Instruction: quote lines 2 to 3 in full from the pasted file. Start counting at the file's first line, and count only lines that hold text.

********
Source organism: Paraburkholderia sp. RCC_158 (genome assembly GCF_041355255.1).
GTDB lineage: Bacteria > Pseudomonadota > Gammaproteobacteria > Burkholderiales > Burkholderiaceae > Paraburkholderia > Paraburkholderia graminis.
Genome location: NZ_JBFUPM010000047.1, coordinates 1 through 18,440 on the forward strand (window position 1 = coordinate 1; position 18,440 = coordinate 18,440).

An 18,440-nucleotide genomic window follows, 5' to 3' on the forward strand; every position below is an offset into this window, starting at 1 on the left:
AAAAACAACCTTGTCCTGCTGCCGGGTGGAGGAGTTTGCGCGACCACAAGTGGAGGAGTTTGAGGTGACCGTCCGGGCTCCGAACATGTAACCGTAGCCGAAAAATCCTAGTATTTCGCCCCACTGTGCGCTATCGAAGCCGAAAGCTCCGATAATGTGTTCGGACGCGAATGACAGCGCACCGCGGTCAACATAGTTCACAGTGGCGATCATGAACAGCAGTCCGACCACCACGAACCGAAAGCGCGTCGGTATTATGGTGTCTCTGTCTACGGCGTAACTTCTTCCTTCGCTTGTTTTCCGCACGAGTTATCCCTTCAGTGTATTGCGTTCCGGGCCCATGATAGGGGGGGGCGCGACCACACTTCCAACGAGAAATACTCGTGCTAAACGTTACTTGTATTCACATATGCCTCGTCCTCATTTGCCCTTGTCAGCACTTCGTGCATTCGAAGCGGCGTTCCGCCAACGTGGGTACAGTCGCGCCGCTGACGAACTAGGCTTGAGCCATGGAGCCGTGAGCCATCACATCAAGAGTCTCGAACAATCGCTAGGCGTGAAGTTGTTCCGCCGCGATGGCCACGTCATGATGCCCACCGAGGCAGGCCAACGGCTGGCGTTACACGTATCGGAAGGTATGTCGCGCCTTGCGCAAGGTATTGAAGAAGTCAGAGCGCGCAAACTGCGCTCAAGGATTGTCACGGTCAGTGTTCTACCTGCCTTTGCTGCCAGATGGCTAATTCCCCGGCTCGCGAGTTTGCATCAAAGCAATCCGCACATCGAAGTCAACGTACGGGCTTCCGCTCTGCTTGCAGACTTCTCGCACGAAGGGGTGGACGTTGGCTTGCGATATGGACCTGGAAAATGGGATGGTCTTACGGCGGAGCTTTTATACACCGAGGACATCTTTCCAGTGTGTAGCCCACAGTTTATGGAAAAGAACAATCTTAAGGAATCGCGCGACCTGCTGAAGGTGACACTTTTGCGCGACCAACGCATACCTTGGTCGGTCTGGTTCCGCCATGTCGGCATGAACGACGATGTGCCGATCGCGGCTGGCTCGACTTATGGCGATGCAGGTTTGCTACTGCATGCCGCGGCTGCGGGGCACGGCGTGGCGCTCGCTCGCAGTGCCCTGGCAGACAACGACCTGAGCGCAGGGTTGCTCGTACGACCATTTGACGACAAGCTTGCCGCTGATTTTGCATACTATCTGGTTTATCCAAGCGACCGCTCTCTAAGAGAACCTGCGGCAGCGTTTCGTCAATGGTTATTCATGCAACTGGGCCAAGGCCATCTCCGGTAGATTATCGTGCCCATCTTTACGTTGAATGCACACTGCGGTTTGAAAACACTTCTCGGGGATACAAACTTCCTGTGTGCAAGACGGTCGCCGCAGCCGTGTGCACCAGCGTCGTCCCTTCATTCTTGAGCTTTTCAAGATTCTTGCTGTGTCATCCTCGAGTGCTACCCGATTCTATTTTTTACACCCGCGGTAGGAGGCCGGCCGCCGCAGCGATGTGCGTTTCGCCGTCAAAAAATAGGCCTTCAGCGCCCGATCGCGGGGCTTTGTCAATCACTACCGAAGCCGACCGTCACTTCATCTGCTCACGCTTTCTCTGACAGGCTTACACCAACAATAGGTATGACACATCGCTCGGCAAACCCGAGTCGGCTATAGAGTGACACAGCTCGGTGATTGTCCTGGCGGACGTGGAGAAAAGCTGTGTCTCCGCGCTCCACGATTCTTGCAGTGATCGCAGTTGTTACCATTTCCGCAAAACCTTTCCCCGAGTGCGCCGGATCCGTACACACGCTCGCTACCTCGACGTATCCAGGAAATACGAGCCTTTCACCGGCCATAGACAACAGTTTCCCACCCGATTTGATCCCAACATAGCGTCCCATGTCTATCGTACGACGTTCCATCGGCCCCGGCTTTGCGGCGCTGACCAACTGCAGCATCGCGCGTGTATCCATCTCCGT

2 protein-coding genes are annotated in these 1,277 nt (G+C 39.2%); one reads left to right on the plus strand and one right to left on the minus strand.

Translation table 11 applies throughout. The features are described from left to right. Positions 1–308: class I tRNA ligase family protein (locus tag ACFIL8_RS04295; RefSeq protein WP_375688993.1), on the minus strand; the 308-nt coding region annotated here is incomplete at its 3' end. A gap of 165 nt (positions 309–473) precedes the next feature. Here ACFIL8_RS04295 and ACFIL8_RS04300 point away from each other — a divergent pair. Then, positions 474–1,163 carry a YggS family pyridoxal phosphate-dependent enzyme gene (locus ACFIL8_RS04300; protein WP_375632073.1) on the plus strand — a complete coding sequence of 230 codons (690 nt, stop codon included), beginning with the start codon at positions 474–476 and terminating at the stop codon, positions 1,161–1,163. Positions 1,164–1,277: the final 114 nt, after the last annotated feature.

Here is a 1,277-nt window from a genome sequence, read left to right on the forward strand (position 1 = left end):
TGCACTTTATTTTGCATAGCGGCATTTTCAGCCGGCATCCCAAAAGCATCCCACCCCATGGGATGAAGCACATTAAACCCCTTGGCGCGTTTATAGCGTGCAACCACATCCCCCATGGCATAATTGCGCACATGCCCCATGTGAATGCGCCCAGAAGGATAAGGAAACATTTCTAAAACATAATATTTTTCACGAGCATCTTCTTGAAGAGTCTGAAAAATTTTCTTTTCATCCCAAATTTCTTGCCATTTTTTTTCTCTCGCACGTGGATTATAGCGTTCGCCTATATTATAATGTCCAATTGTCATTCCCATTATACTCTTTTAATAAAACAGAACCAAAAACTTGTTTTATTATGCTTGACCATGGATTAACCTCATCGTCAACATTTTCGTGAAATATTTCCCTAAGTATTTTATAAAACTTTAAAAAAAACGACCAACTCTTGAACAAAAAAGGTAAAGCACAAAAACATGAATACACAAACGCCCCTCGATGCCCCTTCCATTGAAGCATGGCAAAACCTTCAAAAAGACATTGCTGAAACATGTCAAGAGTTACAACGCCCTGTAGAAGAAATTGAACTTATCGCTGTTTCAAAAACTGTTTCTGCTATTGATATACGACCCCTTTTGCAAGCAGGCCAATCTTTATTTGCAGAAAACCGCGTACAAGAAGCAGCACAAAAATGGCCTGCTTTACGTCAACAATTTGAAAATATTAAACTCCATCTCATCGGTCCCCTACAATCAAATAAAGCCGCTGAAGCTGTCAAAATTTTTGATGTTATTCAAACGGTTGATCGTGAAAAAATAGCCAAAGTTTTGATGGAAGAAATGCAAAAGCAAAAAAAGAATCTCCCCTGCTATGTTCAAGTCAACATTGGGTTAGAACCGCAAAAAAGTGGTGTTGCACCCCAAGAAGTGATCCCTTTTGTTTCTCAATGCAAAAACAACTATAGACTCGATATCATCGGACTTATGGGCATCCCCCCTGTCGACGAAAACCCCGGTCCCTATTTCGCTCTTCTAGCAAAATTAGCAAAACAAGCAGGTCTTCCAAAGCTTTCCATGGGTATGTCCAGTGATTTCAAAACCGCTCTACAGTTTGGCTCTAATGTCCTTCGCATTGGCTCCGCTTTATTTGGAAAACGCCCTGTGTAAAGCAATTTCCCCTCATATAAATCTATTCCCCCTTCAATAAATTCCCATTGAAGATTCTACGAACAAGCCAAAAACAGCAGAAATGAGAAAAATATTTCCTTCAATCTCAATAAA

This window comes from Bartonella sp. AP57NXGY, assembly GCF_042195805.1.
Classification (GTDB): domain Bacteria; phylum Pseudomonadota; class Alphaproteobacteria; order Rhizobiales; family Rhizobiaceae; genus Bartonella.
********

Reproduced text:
GTDB lineage: Bacteria > Pseudomonadota > Gammaproteobacteria > Burkholderiales > Burkholderiaceae > Paraburkholderia > Paraburkholderia graminis.
Genome location: NZ_JBFUPM010000047.1, coordinates 1 through 18,440 on the forward strand (window position 1 = coordinate 1; position 18,440 = coordinate 18,440).